Dung Deposition, Breakdown and Grazing Behavior of Beef Cattle at Two Seasons in a Tropical Grassland Ecosystem
AuthorOmaliko, C. P. E.
MetadataShow full item record
CitationOmaliko, C. P. E. (1981). Dung deposition, breakdown and grazing behavior of beef cattle at two seasons in a tropical grassland ecosystem. Journal of Range Management, 34(5), 360-362.
PublisherSociety for Range Management
JournalJournal of Range Management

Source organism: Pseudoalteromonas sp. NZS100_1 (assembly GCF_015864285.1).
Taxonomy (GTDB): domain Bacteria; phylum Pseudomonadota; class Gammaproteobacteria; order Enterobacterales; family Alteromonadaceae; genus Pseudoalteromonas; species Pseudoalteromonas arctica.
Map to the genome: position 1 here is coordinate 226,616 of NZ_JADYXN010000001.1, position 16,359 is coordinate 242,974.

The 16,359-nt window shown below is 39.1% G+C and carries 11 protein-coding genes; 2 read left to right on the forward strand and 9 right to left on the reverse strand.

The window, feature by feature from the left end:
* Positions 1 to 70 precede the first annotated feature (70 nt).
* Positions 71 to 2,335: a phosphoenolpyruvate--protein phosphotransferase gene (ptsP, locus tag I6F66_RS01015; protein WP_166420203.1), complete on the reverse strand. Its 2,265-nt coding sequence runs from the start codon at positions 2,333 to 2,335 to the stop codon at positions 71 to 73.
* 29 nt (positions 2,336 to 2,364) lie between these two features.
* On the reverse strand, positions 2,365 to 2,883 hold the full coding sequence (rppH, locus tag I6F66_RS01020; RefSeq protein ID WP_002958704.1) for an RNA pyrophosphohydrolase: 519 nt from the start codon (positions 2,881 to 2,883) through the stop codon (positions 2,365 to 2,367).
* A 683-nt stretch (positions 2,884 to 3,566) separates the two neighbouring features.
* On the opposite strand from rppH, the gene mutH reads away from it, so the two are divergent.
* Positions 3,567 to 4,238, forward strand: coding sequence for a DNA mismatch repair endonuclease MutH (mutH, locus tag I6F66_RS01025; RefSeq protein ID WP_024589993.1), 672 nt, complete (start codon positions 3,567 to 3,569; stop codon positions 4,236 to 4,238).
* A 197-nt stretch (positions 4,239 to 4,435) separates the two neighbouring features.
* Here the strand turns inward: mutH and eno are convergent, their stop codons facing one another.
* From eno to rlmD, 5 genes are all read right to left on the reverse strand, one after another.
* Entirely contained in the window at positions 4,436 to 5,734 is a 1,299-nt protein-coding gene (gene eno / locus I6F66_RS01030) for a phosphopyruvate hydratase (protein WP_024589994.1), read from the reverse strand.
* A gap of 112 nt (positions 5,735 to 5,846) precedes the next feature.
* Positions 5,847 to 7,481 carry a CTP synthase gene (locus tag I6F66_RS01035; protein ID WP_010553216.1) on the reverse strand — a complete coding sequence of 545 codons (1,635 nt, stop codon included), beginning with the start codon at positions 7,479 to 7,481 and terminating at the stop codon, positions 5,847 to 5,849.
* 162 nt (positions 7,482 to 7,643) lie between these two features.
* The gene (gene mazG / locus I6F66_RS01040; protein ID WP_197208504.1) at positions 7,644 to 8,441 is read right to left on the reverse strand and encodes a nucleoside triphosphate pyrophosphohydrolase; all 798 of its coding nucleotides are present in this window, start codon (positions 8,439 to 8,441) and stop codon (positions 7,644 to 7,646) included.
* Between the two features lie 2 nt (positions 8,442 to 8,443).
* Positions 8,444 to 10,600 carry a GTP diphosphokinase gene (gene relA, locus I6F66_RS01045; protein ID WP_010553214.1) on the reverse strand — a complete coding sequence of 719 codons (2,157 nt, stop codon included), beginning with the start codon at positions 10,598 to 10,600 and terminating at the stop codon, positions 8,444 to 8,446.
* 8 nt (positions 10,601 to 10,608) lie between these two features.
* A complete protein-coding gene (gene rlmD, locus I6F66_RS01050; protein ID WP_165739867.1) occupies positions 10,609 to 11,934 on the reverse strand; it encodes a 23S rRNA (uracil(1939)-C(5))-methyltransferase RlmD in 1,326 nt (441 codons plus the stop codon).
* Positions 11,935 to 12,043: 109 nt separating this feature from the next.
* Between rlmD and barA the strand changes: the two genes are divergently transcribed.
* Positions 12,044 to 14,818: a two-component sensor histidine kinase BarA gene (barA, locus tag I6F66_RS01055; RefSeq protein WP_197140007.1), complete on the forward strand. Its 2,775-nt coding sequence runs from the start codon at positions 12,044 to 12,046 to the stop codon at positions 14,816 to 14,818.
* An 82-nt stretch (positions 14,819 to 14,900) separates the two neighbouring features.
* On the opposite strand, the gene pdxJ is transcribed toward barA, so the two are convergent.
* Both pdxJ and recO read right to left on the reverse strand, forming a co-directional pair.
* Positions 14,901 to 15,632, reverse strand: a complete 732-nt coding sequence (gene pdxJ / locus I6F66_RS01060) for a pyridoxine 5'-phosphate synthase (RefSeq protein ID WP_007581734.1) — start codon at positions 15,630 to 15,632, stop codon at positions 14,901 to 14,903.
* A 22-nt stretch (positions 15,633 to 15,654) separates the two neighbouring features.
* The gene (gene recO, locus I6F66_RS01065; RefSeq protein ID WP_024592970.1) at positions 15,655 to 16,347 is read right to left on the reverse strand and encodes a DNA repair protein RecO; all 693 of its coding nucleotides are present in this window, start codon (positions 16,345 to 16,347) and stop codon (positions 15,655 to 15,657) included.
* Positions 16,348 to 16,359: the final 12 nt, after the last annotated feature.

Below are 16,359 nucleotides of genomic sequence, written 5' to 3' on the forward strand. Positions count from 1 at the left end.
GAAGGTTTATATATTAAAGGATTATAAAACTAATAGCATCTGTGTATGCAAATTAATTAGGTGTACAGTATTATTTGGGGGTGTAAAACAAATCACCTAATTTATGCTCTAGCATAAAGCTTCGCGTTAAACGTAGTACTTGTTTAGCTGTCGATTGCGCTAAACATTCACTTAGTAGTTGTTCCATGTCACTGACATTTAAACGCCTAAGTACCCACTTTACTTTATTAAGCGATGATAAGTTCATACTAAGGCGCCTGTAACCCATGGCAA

AbstractThe effects of seasons on size, number and area of the dung deposited on a grazed paddock were examined. Rate of dung breakdown, herbage fouling, and rejection were also investigated. Significant seasonal differences were found in number, size, area of dung and in proportion of paddock fouled per grazing such that these values were higher in wet than in dry season. A higher breakdown rate was obtained in the dry season when the termites were the main degradation agents than in the wet season when the dung was degraded mainly by the copriphilous fungi. The herd rejected the fouled herbage for a longer period during wet season than during the dry season. Two breakdown patterns for the dry season (depending on the presence of termites in the ecosystem) were suggested. Herbage rejection was discussed in relation to animal production and range improvement.